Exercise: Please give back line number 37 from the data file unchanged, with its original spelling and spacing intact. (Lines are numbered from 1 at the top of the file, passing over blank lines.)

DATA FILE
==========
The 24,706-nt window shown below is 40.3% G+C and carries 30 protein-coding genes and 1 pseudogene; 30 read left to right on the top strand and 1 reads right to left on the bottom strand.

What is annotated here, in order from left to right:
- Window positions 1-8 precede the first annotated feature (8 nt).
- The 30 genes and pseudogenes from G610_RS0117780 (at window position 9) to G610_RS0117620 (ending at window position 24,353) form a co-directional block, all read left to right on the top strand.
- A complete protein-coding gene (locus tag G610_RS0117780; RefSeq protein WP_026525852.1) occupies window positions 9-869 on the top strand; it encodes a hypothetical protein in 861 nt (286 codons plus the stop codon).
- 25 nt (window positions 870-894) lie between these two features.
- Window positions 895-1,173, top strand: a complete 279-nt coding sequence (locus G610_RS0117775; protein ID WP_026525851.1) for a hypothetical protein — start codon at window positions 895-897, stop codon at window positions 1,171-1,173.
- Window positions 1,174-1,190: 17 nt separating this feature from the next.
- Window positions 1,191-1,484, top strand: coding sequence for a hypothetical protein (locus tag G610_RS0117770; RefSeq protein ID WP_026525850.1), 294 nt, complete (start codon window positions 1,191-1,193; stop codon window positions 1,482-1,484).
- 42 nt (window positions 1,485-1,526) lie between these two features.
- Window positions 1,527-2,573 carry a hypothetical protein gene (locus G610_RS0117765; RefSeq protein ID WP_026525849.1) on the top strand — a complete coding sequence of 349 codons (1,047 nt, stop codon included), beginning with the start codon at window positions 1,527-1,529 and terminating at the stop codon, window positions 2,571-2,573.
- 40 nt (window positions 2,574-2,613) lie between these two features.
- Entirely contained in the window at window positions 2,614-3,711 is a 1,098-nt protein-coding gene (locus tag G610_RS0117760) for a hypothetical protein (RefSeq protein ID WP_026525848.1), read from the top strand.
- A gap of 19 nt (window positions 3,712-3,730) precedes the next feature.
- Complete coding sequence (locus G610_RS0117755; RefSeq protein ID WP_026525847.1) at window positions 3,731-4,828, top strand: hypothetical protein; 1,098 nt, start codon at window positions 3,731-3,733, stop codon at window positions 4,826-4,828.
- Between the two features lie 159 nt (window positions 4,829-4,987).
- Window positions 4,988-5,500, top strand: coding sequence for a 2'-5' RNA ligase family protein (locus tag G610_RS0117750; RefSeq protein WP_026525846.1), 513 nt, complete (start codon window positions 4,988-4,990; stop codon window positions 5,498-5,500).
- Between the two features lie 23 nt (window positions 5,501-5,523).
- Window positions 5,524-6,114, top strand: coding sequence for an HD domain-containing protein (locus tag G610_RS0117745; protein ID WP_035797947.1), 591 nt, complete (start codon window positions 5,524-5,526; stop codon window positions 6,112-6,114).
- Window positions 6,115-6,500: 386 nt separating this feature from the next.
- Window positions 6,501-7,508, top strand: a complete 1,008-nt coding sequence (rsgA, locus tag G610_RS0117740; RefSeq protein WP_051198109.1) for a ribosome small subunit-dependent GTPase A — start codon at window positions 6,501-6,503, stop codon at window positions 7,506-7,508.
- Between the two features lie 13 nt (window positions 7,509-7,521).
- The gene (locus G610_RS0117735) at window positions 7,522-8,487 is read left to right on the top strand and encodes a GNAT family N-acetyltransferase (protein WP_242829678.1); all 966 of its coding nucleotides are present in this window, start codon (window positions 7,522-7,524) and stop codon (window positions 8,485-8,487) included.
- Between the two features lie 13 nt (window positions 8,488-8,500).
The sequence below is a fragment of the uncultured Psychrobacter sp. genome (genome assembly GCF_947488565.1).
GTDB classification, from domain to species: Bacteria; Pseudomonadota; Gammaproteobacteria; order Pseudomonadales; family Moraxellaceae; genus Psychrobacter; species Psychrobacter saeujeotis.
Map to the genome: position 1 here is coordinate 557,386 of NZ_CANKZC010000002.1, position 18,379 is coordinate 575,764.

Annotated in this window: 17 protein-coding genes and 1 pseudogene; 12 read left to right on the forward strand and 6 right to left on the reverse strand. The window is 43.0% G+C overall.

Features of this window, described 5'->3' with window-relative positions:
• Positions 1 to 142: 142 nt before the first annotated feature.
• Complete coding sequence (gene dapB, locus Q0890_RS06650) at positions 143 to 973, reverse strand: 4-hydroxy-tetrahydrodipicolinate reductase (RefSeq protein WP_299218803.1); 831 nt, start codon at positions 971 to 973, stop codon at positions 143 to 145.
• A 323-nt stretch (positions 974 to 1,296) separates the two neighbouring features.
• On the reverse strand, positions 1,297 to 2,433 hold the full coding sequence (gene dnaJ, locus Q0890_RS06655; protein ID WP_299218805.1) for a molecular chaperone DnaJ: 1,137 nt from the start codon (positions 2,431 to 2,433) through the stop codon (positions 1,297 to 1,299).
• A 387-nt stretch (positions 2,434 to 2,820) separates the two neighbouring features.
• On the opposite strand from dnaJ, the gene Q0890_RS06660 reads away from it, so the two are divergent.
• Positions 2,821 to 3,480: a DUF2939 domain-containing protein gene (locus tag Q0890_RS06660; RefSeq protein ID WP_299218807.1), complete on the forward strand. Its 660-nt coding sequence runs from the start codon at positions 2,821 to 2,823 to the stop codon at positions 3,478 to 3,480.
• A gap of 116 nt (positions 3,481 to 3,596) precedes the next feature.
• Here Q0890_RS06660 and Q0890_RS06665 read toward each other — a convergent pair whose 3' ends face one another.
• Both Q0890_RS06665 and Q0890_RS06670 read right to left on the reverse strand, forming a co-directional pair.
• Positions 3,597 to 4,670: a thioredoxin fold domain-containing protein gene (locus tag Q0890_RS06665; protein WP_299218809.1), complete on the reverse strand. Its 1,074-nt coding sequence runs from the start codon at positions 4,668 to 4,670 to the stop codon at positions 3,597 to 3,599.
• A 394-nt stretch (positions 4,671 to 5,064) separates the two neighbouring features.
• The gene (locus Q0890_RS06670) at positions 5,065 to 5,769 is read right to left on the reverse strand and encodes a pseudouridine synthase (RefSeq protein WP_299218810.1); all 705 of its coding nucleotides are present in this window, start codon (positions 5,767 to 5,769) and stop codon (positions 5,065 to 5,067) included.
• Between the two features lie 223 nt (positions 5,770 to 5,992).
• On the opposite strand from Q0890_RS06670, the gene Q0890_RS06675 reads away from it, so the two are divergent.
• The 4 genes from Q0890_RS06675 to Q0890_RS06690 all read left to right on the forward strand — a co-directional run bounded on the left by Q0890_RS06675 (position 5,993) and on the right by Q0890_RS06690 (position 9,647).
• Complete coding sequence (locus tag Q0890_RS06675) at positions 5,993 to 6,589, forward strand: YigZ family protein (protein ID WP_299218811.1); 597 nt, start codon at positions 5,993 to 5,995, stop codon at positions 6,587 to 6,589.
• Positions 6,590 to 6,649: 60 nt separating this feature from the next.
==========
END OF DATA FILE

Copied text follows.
• A gap of 116 nt (positions 3,481 to 3,596) precedes the next feature.